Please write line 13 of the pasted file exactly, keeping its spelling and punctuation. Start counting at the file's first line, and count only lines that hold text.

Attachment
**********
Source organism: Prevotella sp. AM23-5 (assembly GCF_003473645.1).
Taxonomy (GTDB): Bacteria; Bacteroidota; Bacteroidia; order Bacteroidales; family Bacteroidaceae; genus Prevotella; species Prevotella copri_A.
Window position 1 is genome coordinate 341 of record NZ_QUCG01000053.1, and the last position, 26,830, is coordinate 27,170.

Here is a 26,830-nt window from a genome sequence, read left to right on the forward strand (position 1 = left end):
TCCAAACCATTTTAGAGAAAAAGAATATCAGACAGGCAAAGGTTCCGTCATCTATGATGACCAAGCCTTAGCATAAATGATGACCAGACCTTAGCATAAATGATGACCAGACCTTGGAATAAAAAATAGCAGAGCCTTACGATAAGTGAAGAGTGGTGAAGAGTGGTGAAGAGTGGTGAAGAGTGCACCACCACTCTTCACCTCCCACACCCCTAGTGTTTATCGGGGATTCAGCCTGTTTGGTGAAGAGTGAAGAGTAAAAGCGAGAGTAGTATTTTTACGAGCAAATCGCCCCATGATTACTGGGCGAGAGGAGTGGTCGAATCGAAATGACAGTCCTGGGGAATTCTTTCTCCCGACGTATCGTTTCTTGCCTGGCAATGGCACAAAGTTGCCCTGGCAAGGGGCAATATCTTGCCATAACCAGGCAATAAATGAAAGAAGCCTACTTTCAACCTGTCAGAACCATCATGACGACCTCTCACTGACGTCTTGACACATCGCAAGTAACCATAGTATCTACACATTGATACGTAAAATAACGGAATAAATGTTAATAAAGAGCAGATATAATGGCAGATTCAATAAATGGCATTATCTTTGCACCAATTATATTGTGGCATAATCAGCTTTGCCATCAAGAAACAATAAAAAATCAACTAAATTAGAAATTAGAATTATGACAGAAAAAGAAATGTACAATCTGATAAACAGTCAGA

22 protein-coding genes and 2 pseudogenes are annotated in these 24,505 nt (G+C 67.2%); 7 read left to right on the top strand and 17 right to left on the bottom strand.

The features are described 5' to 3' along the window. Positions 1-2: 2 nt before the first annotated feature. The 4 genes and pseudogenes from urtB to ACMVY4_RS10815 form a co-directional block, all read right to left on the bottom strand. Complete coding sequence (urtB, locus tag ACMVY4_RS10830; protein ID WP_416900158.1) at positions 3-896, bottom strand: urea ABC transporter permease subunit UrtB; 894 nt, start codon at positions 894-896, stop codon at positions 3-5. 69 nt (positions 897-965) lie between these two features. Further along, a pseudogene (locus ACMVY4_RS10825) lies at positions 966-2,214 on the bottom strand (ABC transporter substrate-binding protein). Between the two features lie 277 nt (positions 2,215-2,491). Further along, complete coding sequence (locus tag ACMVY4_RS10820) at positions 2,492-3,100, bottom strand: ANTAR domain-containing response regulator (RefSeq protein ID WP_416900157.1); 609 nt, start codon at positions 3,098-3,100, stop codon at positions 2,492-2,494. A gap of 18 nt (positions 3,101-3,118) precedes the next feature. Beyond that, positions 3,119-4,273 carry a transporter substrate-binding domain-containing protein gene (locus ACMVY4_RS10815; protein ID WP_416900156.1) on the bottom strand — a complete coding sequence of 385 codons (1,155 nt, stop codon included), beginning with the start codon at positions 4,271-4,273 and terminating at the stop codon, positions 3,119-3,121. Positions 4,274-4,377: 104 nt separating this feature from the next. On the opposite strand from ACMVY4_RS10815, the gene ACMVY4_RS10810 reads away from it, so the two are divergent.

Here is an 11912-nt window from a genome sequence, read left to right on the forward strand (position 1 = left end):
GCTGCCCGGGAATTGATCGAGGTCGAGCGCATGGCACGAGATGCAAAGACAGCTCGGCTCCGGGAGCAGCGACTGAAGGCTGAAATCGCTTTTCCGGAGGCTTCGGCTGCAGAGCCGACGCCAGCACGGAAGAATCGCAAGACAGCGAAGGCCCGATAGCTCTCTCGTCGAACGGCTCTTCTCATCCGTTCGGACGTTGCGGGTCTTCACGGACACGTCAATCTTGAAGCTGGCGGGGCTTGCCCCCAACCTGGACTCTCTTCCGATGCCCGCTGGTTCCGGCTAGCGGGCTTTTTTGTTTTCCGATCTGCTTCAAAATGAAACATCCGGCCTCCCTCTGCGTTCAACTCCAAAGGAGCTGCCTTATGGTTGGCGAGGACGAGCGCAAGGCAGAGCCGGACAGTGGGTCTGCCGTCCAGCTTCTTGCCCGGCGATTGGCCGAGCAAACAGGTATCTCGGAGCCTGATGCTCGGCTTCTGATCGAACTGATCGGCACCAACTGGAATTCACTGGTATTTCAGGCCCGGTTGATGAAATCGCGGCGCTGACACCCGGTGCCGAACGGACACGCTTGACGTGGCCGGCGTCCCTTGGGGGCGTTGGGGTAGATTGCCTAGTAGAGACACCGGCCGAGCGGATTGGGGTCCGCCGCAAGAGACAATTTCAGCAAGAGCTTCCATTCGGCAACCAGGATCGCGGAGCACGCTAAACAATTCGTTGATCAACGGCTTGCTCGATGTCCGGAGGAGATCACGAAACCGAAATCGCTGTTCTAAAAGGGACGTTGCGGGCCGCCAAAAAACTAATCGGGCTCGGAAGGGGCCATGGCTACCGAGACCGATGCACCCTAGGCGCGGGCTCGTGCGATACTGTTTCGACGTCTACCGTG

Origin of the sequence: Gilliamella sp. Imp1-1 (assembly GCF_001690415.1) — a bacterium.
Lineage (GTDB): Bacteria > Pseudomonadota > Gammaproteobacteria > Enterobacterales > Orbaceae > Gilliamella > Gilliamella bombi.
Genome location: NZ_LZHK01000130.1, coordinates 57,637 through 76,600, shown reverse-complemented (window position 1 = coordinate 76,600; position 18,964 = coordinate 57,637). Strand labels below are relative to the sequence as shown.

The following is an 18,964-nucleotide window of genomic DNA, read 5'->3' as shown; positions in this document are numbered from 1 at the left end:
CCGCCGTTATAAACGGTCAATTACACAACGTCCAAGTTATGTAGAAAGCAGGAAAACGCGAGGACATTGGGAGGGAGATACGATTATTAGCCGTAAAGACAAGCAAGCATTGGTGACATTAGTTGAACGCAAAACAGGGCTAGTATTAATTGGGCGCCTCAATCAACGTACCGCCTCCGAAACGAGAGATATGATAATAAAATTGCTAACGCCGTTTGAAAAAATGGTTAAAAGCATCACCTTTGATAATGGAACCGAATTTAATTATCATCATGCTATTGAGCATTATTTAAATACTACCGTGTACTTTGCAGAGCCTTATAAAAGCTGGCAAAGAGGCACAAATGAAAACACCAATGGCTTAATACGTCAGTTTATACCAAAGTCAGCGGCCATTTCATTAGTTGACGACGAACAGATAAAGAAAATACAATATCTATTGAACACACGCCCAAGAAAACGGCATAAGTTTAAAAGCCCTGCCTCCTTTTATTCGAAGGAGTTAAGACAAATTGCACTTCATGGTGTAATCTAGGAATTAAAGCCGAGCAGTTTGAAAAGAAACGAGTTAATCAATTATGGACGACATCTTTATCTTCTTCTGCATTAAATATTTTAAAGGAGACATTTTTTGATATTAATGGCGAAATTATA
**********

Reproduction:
The following is an 18,964-nucleotide window of genomic DNA, read 5'->3' as shown; positions in this document are numbered from 1 at the left end: